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Monday, April 17, 2017

And so begins allergy season....


So, these are a FEW of the medications floating around my house. (Kind of sad, I know.....)

These are only our allergy meds, I didn't include any of our asthma medications. 

The reason I took this photo is to show that there isn't a one - size - fits - all treatment for any medical problem. Hubby & I and all 3 kids have allergies and we all treat them differently. Some of us take pills (name brand or generic), some of us like nose sprays (also name brand or generic).

My kids allergies are worse than mine, they all had to have 5 year's worth of allergy shots.

Allergy shots can help when you are on high doses of allergy medicine and still not finding relief. Before she started allergy shots, daughter Kitty could easily sneeze 30 times in a row (every day, all day long), even while taking allergy medicine. 

So, Asthma Doc tested her for allergies and found out she is allergic to everything (trees, flowers, bushes, grass, cats, dogs, horses, etc.) The only thing she wasn't allergic to was rats. Shot Nurse said we could get a pet rat!  

Yeah, funny....(insert eye roll here)

So, after 5 year's worth of allergy shots, Kitty can now manage allergies with allergy medicine.(Some people may not need allergy medicine after allergy shots, but she still does.)

Everyone is different. 

Some people like allergy pills, some like nose sprays.

And with pills and nose sprays, some people feel the name brand works best, while others are okay with the generic version.

In an interview with Huffington Post,  C. Michael White, Pharm.D., Professor and Head, Department of Pharmacy Practice, University of Connecticut said:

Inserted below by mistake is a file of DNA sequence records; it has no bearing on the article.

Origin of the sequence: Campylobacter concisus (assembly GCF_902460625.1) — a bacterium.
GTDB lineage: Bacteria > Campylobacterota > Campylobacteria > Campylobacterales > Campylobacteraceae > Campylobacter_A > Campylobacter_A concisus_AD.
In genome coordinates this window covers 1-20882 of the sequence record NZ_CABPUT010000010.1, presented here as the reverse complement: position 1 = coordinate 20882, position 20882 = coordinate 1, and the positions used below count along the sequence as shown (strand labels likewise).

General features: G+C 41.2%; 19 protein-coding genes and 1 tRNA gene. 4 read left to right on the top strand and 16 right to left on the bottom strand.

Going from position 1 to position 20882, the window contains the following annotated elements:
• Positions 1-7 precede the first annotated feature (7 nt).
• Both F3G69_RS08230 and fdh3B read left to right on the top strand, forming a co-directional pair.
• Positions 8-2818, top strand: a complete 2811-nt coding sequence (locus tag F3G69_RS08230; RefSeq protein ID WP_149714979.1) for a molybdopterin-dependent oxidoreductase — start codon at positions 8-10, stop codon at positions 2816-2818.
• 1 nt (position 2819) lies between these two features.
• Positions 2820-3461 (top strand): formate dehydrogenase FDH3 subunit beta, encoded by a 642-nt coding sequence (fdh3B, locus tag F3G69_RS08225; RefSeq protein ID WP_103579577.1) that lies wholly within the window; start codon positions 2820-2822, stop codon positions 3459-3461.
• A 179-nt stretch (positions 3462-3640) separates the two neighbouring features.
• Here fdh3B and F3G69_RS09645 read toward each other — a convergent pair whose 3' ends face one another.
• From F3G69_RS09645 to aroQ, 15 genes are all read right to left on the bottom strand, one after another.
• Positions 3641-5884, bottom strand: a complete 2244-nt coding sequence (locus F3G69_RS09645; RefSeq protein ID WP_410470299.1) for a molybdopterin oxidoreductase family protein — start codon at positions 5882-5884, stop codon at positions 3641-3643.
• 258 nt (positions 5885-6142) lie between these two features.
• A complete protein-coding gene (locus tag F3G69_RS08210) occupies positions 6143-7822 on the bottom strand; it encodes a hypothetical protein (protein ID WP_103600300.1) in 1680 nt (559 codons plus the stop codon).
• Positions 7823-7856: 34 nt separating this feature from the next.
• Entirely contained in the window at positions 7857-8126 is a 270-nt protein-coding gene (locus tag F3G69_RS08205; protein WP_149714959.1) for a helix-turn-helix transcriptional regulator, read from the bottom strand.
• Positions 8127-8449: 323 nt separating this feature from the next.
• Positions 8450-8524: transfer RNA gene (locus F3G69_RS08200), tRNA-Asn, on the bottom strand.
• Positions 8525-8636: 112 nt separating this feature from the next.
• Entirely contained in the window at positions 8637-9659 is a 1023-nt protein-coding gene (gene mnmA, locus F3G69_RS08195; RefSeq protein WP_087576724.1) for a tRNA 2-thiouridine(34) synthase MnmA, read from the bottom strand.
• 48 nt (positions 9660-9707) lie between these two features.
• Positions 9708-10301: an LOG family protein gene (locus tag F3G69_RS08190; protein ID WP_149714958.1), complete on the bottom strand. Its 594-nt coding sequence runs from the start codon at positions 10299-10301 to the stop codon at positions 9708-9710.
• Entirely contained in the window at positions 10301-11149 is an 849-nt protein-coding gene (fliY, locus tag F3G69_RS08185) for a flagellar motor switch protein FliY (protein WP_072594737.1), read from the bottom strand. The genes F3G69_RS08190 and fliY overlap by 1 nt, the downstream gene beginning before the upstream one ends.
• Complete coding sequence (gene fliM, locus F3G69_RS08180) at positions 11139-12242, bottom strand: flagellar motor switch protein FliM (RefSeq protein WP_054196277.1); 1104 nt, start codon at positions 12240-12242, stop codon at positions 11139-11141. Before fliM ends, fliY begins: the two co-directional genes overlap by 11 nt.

“Some patients will tolerate a brand name medication but when they switch medications, they simply do not do as well. The reason may be that that while the blood concentrations of the brand name medication are very similar, what the tablets are made out of can vary. So while the average patient does as well, not everyone will. If you are that outlier, you are better off on the branded medication or another generic. I usually recommend trying two generic versions before giving up and moving back to a brand name drug because again, the costs are much cheaper." 

My daughter is one of those "outliers" that does better on the name brand. But both of my sons use generic versions of allergy medicine. Go figure.

You may have to try a few brands of pills or nose spray and see what works best on you.

Pretty soon, you too can have a pile of allergy medicine like the photo above! 

Even if the trees and flowers cause me endless allergy misery, they really are pretty! And they smell amazing!

I try to always look on the bright side of things!

 

Wednesday, April 5, 2017

RECALL on Ventolin inhalers


I just saw another recall, this one for an Albuterol inhaler, Ventolin.

If you're not sure what your rescue inhaler is called (most people just go by the color), Ventolin is the greyish- blue one just above the word "asthma" in the photo.

If you have one of those, check the lot and date for a recall.